Safe-haven stock plays, like the high-yielding utilities and telecoms, were the flavor of the day Monday, while investors pulled back from financials and tech.
The financial sector should be a highlight again Tuesday, as Bank of America's board meets on a new chief executive; bank executives speak before a Goldman Sachs conference, and influential bank analyst Meredith Whitney appears on CNBC's "Squawk Box." Investors are watching reports about Citigroup's and Wells Fargo's efforts to get out of the government TARP program. General Electric also holds a 2 p.m. investor meeting on its GE Capital unit.
There is a 1 p.m. auction of $40 billion auction in 3-year notes Tuesday. President Obama speaks on the economy at 11:25 a.m., and is expected to unveil his plan to create jobs. The NFIB's small business survey is released at 7:30 a.m.
Stocks finished Monday barely changed after a quiet up and down day. The Dow was up 1 at 10,390, and the S&P 500 slipped 2 to 1103. The Nasdaq was down 4 at 2189. Telecoms were the best performers, up 1.8 percent, followed by utilities, up 0.7 percent. The worst performers were financials, down 1.6 percent, followed by tech, off 0.5 percent.
FedEx , watched as an economic bellwether, could be a bright spot for stocks Tuesday, after it said late Monday it was raising its forecast for the November quarter. FedEx now expects to earn a profit of $1.10 per share, a 30 percent decline from last year, but much better than the $0.65 to $0.95 per share previously forecast. The company said its profits benefited from domestic overnight express and international priority services and that it was helped by by inventory restocking.
The dollar started the day higher, following through on Friday's firming trend on the better than expected jobs report. But by the New York close, the dollar gave up ground against the euro and a basket of currencies. The dollar finished up 0.2 percent at $1.4813 per euro.
Fed chairman Ben Bernanke prompted the dollar's move. In a midday speech, he once again waved on the risk trade, reassuring markets that the Fed has no plans to change its standing comment about keeping rates on hold for an "extended period." Bernanke was speaking before the Economic Club of Washington.
"He removed some of the support the dollar received post payrolls," said Deutsche Bank currency strategist Adam Boyton.
Traders have been debating whether the dollar's move higher Friday was the start of a trend or just a temporary event. Boyton said he believes the dollar rally will prove to be short-lived, and it will resume losing ground against the euro and yen.
"The key is getting 'extended period' out of the Fed's lexicon," Boyton said.
Later Monday, New York Fed President William Dudley reiterated the same message as Bernanke in a speech at Columbia University.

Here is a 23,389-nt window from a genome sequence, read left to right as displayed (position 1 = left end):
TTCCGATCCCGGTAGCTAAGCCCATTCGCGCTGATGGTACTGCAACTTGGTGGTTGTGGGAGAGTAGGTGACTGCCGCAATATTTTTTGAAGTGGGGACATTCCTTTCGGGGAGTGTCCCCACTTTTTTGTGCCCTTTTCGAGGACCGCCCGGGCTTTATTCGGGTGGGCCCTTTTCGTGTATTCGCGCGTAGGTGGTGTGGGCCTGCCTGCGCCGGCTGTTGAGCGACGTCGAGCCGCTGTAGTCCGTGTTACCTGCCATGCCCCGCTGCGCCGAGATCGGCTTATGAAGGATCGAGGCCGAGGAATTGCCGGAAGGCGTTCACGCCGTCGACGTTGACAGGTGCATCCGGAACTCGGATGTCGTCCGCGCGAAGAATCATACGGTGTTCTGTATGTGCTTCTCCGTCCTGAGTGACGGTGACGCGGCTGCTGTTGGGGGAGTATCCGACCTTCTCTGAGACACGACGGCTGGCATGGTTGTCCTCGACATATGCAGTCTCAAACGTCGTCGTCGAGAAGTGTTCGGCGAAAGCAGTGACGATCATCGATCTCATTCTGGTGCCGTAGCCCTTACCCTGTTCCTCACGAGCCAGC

"The recession now appears to be over, but the economy is still weak and the unemployment rate is much too high," said Dudley. "These circumstances underpin the FOMC's commitment to keeping short-term rates exceptionally low for an extended period."
The dollar has been a key part of the tightly linked risk trade, where the greenback weakens and risk assets, like stocks and commodities, move higher on the prospects of a global economic recovery and extremely low U.S. rates. "He (Bernanke) just came out and reminded us that the Fed isn't going to do anything any time soon and that took some of the wind out of the dollar's sails," Boyton said.
"We're really back again in that world we were in before Friday. The value of Friday is it gave us an idea of what might happen next year. That will come back, but it won't come back until the Fed is starting to tighten," he said.
He said Bernanke actually covered no new ground Monday despite the market reaction. "Arguably, all the chairman did today was repeat the broader committee statement," said Boyton.
Steve Massocca, managing director at Wedbush Securities, has been expecting the "risk trade" to fade and says as it unwinds there could be selling in energy and metals. Energy stocks were about 0.3 percent lower Monday, while materials were just barely higher, up 0.1 percent.
Commodities were under selling pressure from the firmer dollar Monday. Gold, silver and copper were all lower on the day as was crude, down 2 percent at $73.93 per barrel. Gold fell $5.40 per troy ounce to $1163.40, after a big decline on Friday.
Many market pros have been pushing dividend stocks as a way to generate return, and there has been much coverage of the theme by the financial media. Massocca said those stocks remain compelling. "Verizon yields close to 7 percent. That's a big leg up on the year...it's been a wonderful year to own dividend stocks and I think there's still a ways to go there."
Some dividend paying names he likes and owns are liquefied natural gas plays, but he warns they move in tandem with oil prices. They include Targa , Copano Energy and MarkWest .
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